For decades, parts of New Zealand's population have criticized the country's current flag, and therefore the country's inhabitants next year will vote to choose a new one.
New Zealand's current flag, dark blue with four red stars and a Union Jack in the left upper corner, is originally from 1902, but in 2016 it will be replaced in favor of a new flag, which according to the flag panel must 'clearly represent New Zealand'.
The dissatisfied voices have for years criticized that the New Zealand flag is almost indistinguishable from the Australian flag and is often confused with it, and that it does not radiate independence as Britain's flag is part of the flag.
Therefore, the Government has appointed a flag panel and asked people to send in proposals for a new flag. Of the 10 292 flags that came in, the panel has now selected the 40 best.
"A good flag should be as distinctive and so simple that it can be drawn by a child from memory. It must be timeless and clearly communicate the essence of the country it represents. A flag must be able to be appropriate in all situations in which New Zealanders can be represented, "writes the flag panel in a press release.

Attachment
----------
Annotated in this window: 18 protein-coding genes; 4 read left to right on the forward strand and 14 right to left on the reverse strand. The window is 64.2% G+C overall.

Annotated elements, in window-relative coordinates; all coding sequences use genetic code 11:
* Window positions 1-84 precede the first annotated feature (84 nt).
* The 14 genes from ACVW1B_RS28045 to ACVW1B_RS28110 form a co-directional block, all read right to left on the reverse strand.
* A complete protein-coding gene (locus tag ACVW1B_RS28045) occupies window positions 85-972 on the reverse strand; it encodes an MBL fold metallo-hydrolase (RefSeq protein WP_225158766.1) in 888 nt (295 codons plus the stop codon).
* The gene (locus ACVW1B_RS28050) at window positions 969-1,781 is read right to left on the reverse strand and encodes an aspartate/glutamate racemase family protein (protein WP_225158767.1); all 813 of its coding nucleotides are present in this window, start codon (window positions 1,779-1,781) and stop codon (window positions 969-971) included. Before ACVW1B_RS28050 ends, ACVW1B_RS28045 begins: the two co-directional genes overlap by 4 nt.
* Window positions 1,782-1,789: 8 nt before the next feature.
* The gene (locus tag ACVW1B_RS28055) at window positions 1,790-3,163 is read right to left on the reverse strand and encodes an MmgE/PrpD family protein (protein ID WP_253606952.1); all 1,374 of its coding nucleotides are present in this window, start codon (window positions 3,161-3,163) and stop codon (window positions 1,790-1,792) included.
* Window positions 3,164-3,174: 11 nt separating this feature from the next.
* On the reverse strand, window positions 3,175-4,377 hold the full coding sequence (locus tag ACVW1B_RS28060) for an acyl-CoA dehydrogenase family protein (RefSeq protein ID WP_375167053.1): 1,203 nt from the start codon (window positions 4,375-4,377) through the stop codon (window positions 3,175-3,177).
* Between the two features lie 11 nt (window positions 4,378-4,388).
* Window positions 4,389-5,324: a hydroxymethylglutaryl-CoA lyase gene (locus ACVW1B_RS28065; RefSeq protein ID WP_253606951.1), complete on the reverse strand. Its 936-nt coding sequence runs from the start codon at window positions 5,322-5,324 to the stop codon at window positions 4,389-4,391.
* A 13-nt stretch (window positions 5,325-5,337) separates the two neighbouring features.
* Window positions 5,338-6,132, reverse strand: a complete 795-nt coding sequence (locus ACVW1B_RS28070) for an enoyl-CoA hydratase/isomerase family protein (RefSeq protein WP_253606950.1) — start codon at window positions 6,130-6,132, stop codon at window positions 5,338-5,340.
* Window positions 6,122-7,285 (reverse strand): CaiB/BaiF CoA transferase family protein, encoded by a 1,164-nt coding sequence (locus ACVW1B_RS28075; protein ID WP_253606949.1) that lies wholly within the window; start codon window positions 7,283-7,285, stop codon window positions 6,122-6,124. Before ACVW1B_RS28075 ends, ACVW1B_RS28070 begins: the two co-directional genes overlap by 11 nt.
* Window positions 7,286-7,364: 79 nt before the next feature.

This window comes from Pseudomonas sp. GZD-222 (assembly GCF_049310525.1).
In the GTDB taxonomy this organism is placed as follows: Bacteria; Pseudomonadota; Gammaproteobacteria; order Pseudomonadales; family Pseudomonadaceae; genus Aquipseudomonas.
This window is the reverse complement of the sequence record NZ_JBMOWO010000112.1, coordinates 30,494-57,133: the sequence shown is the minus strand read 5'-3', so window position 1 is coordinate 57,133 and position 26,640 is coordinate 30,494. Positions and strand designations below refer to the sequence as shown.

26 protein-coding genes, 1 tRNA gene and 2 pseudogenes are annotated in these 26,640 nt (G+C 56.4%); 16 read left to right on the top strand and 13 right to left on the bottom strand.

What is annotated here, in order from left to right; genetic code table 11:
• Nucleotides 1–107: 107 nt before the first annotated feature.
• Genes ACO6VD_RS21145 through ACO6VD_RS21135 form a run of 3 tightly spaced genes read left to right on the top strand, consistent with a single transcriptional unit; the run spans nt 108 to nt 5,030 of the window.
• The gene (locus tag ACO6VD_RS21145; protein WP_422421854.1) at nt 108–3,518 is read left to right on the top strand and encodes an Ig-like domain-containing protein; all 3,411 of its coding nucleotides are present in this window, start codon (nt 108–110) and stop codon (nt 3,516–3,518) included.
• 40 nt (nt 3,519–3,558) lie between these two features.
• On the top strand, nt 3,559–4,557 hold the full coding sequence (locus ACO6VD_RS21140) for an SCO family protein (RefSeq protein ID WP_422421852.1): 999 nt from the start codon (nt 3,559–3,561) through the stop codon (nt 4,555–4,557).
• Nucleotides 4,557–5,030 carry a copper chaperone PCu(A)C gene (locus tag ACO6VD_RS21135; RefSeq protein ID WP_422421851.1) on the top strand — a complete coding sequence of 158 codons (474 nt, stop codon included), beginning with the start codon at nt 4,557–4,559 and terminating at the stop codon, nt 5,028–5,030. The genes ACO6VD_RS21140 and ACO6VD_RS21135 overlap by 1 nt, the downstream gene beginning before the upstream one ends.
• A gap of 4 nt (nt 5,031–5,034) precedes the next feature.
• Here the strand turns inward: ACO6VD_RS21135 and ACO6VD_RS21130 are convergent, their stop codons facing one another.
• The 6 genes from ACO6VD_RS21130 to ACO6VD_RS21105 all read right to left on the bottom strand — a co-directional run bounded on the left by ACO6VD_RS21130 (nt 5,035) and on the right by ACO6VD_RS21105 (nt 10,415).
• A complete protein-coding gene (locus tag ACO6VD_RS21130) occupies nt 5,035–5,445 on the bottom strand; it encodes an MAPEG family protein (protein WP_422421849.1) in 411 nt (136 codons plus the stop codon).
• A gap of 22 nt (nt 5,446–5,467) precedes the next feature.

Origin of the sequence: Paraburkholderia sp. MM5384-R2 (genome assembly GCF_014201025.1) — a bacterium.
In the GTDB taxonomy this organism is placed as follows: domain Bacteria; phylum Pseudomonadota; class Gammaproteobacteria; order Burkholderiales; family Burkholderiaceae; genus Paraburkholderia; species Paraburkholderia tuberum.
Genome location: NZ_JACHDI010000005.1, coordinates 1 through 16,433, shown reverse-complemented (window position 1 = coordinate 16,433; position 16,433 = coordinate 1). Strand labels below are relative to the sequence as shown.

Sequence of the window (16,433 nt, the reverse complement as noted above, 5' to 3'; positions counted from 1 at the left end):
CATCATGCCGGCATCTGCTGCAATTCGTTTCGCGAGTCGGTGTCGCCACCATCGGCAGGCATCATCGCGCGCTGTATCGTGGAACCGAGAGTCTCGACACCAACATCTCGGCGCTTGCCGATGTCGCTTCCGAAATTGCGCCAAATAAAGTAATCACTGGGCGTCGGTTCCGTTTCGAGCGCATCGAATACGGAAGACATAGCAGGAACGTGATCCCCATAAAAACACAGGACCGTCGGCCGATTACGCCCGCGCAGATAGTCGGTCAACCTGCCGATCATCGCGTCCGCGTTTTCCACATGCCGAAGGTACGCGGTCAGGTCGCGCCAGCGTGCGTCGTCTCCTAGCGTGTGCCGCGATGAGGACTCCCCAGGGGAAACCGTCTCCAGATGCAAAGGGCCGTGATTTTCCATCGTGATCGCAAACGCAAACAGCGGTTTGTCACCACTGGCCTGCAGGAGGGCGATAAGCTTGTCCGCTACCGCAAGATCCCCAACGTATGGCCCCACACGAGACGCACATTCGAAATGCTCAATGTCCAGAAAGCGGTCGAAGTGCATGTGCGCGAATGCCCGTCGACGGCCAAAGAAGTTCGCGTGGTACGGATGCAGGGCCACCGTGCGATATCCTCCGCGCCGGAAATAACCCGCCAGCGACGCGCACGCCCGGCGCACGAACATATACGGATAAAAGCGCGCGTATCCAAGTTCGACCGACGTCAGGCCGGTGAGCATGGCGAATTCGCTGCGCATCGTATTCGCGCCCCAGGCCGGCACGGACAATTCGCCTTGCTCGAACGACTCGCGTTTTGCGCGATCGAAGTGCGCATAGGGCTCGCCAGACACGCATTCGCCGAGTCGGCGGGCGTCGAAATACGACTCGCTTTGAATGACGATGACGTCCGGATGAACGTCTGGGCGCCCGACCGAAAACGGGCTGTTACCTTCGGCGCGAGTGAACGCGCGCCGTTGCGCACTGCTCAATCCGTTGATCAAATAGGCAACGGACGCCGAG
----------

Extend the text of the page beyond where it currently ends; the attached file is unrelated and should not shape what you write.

The flag panel of twelve people consists of everything from a law professor to a former mayor and an Olympic discus-thrower. In September, they will cut the list further down to four flags that New Zealanders are allowed to vote on to select one.
In a second referendum in March 2016, the population will have to to the polls again, to vote either for the new flag or the flag the country has had since 1902.
See all 40 flag proposals here.
DON'T MISS A POST - FOLLOW US ON FACEBOOK!
Comments at Speisa are unmoderated. We do believe in free speech, but posts using foul language, as well as abusive, hateful, libelous and genocidal posts, will be deleted if seen. However, if a comment remains on the site, it in no way constitutes an endorsement by Speisa of the sentiments contained therein.comments powered by Disqus
Armenia was forced to change the song title
Armenia had to change the title of it's song after complaints from neighboring countries, during the European song contest yesterday.